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I’ve known Nathan for nearly a decade, and always knew he was sober. So when I saw him drinking a beer at a party the other weekend, I could’ve totally been classy about it an not said anything. Ha, as if! He told me he stopped going to meetings years ago after he decided he wasn’t an alcoholic. He’s publicly sharing his story for the first time here, and I have to say I am impressed by his bravery!
Here’s how it all went down in Nathan’s own words.
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What did your life look like before you got sober?
Right before I got sober, I was working at Caribou Coffee as an hourly barista with about 10 people who were in [a 12-step program]. I didn’t know many people in the Twin Cities, was living with my brother, and just sort of building a social life around working at the coffee shop. Pretty boring, pretty unexciting.
When did you get sober? Did you go to treatment?
I got sober on April 4, 2001, and not at all a sexy “getting sober” story of being whisked off to treatment, or having an intervention. I was supposed to open the Caribou that day and didn’t show up. I had a friend from out east visiting me from boarding school, and we were spending the night at another classmates of ours. I vividly remember having too much to drink and when my alarm went off at 4am, I tried making myself throw up so I could get sober enough to drive the 20 miles to St. Paul to go to work. It didn’t help, so I just shut my phone off and went back to sleep.
I woke up to about 10 missed calls from my manager, my parents, my brother who I was living with. All wondering where I was because work called and said I didn’t show up. I filled an afternoon shift that day in exchange for the person who had to work my shift. Then after work I just felt so depressed, that I went to Barnes and Noble and bought the “Big Book”. I was so nervous to buy it and the guy at the check out paused, looked at me softly, and said, I hope your night gets better. I went home, started reading it and then called my boss and said I wanted to get sober.
hat do you think was the root cause of your drinking/drug use?
My drinking 100-percent started when I was in 6th grade. I was depressed that my best friend passed away. I didn’t know how to cope with it, I went to therapy, was on medication, but I just couldn’t relate to any of my friends anymore. I cried daily, didn’t want to do anything I used to enjoy doing, and would just try to have a few shots once in a while to try to make myself feel different.
Do you feel like getting sober saved your life?
My family and I would agree that going to boarding school for high school saved my life. It got me out of my daily routine of depression back home where I had a daily struggle to get through the day. Boarding school mixed that up and gave me a fresh start, sort of. But my life wasn’t at all in danger of crashing or getting worse because of my drinking at the time of me getting sober. The time I didn’t show up for work was probably the first time in a year or two that I even had been drunk.
What did working a 12-step program do for you? How did it change your life? How many years were you active in the community?
While previously mentioning that I don’t think it “saved my life,” it sure gave me a great new life. It gave me tools and a program to deal with my issues of depression, loneliness, feeling lost, and not taking care of myself. And for 9 or 10 years, I was actively involved in it with a sponsoring and sponsoring others while going to meetings weekly and giving back.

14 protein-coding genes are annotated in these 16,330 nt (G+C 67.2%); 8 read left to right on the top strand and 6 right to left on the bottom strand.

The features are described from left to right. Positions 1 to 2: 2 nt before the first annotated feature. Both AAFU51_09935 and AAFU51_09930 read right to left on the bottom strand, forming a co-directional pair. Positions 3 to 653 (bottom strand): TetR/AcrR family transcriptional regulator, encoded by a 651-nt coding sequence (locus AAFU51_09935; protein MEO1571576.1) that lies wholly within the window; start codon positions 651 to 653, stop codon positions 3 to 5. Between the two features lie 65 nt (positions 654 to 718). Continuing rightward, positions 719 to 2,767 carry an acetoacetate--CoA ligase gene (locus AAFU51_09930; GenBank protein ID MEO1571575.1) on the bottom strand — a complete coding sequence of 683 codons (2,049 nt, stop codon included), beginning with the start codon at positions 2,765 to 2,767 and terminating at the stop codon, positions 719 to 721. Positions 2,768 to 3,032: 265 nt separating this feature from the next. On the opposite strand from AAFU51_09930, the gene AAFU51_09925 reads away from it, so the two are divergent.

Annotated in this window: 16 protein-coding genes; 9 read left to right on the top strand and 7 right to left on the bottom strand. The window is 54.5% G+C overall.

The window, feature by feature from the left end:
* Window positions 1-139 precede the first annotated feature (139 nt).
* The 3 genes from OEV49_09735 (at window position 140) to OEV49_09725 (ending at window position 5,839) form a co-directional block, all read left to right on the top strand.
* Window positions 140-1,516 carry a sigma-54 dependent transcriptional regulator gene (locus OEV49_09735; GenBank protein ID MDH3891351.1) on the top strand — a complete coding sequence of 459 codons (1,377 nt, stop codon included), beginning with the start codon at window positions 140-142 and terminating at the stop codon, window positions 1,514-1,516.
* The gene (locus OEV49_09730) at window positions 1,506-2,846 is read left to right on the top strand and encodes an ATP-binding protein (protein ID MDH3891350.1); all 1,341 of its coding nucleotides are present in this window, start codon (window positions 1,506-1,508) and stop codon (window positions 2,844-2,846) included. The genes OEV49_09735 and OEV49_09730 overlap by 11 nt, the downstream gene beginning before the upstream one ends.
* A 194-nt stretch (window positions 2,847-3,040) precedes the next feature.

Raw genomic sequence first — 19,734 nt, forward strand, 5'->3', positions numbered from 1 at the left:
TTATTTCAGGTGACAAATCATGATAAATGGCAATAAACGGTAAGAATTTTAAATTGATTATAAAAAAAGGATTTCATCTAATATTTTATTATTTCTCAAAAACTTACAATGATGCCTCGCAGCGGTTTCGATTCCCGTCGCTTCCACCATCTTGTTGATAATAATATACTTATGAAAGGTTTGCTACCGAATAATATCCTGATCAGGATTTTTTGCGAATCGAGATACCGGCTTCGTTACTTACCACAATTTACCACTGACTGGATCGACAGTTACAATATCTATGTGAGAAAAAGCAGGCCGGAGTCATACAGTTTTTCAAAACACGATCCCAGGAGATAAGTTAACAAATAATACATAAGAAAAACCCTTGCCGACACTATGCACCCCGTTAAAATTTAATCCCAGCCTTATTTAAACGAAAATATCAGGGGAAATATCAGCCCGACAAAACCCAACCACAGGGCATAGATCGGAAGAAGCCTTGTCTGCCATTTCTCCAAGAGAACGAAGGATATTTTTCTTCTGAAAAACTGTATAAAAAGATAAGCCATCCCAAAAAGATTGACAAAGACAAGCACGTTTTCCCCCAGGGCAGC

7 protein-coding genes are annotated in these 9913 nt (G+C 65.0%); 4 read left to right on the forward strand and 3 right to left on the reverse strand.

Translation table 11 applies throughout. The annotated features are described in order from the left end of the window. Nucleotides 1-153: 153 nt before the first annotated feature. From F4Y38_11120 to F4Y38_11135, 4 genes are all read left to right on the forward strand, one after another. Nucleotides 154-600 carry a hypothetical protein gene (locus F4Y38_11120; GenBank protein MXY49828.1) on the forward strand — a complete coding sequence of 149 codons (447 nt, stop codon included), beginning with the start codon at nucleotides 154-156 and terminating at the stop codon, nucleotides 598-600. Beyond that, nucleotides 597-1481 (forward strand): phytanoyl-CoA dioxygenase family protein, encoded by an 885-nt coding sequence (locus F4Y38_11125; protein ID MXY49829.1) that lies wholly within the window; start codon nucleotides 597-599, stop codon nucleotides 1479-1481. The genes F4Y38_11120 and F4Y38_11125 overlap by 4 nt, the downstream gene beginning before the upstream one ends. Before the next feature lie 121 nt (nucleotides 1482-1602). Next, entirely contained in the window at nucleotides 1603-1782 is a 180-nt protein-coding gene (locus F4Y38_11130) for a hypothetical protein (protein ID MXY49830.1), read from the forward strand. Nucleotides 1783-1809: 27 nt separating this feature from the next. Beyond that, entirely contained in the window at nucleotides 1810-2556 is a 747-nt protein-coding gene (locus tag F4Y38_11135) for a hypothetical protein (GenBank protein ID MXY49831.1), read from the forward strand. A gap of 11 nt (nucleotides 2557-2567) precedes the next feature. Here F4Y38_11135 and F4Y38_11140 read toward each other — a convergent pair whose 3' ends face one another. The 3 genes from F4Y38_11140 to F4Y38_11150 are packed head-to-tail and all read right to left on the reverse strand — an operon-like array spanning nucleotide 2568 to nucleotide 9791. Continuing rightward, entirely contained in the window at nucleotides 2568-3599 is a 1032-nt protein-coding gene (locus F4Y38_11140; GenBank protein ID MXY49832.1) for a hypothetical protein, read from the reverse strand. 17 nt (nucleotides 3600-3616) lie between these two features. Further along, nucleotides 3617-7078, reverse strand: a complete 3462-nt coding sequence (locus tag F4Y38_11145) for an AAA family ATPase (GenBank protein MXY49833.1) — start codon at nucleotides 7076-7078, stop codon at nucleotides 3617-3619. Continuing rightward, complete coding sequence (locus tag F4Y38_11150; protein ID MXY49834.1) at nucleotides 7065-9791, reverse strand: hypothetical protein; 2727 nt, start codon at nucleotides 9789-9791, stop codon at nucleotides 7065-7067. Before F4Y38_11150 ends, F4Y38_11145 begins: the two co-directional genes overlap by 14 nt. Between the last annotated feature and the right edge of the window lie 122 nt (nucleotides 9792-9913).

At what point did you start thinking, “Hey, I’m not sure that I am an alcoholic?” Why did you think you weren’t an alcoholic?
It was in my 4th or 5th year that I really questioned if I was an alcoholic. Yes, I related to all of the stories that “life has been so much better since I got sober,” but there were lists and lists of things that I couldn’t relate to. The program just keeps telling you to focus on your similarities, not your differences, so I just didn’t focus on it too much.
I wasn’t feeling like I was an alcoholic, just that once I got sober, life got better. I didn’t ever — and I can’t stress this enough — I didn’t’ ever have to wake up in the morning and say today, I’m not going to have a drink. That was big for most people in the program. They make a daily decision that today they’re not going to have one. For me, it was more like the 16 years I was a vegetarian. I just didn’t eat meat. I just didn’t drink. And meeting new people, it was just an easy second sentence in my story that I don’t drink.
The other things that clued me into the thoughts that I wasn’t an alcoholic is that I could be at the clubs and bars and have no desire to drink. I didn’t even see other people with a drink and think, oh, I wish I could do that, they’re having so much more fun than me. Also, I never cheated, stole or did illegal things when I did drink. I wasn’t really that sure why I even got into the program in the first place, I just knew that my life wasn’t working or going great, and that was one of the few things that I hadn’t tried, and it seemed to make things better.
What does it meant to be a true, chemically dependent alcoholic/drug addict?
From my experience with friends in the program, they had to constantly fight urges to not drink. And once they started, they couldn’t stop. I don’t remember that being the case for me. I remember times in my teens that I got drunk, and I remember times in my teens that I had a drink. But it wasn’t a mentally consuming concern like I heard in the rooms of meetings.
Was the thought of leaving the program scary for you? What specifically was scary?
It was a gradual thing for me. I stopped going to meetings 3-4 years ago and just focused on doing service work through my church and my foundation [the Carson Glore Foundation, a non-profit dedicated to improving life through education]. And that seemed to be normal for most of my sober friends. I found things that fulfilled me in ways that the program did for them. So leaving the program was the easy part. Telling people I wasn’t an alcoholic, that a different story and one that took me 3 or 4 years to tell.
When we spoke about this a few weeks ago, I asked you which coming out was more stressful: coming out as gay OR as not an alcoholic. You said the latter. Why?
Being gay was far less scary than not being an alcoholic. Coming out to friends and family that I was gay was gradual and in very different times. Everyone in boarding school knew that I liked boys, but also that I dated girls, so I was really able to be myself, but didn’t come out to my family until I was about 6 months sober and was part of my “being honest about everything.” But it wasn’t a huge deal. I didn’t feel like there was a stigma with it.